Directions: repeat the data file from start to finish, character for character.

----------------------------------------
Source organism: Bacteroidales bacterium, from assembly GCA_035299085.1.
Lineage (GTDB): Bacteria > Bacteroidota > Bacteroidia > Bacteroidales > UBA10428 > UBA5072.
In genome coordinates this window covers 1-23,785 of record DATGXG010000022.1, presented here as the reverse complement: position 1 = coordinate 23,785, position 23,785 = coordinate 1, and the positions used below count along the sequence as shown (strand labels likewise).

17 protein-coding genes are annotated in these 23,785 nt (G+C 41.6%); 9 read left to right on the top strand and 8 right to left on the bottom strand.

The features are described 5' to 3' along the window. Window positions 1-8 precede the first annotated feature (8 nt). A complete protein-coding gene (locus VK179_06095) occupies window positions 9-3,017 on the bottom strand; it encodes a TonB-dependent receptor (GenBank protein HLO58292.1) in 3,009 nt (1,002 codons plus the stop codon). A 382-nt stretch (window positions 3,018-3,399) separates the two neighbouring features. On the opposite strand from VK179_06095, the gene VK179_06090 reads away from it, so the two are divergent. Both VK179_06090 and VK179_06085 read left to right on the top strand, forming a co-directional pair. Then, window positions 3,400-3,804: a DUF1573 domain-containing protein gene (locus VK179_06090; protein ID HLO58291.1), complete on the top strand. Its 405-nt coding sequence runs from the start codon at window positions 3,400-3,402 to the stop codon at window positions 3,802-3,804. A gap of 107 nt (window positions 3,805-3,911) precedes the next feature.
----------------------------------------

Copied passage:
Source organism: Bacteroidales bacterium, from assembly GCA_035299085.1.
Lineage (GTDB): Bacteria > Bacteroidota > Bacteroidia > Bacteroidales > UBA10428 > UBA5072.
In genome coordinates this window covers 1-23,785 of record DATGXG010000022.1, presented here as the reverse complement: position 1 = coordinate 23,785, position 23,785 = coordinate 1, and the positions used below count along the sequence as shown (strand labels likewise).

17 protein-coding genes are annotated in these 23,785 nt (G+C 41.6%); 9 read left to right on the top strand and 8 right to left on the bottom strand.

The features are described 5' to 3' along the window. Window positions 1-8 precede the first annotated feature (8 nt). A complete protein-coding gene (locus VK179_06095) occupies window positions 9-3,017 on the bottom strand; it encodes a TonB-dependent receptor (GenBank protein HLO58292.1) in 3,009 nt (1,002 codons plus the stop codon). A 382-nt stretch (window positions 3,018-3,399) separates the two neighbouring features. On the opposite strand from VK179_06095, the gene VK179_06090 reads away from it, so the two are divergent. Both VK179_06090 and VK179_06085 read left to right on the top strand, forming a co-directional pair. Then, window positions 3,400-3,804: a DUF1573 domain-containing protein gene (locus VK179_06090; protein ID HLO58291.1), complete on the top strand. Its 405-nt coding sequence runs from the start codon at window positions 3,400-3,402 to the stop codon at window positions 3,802-3,804. A gap of 107 nt (window positions 3,805-3,911) precedes the next feature.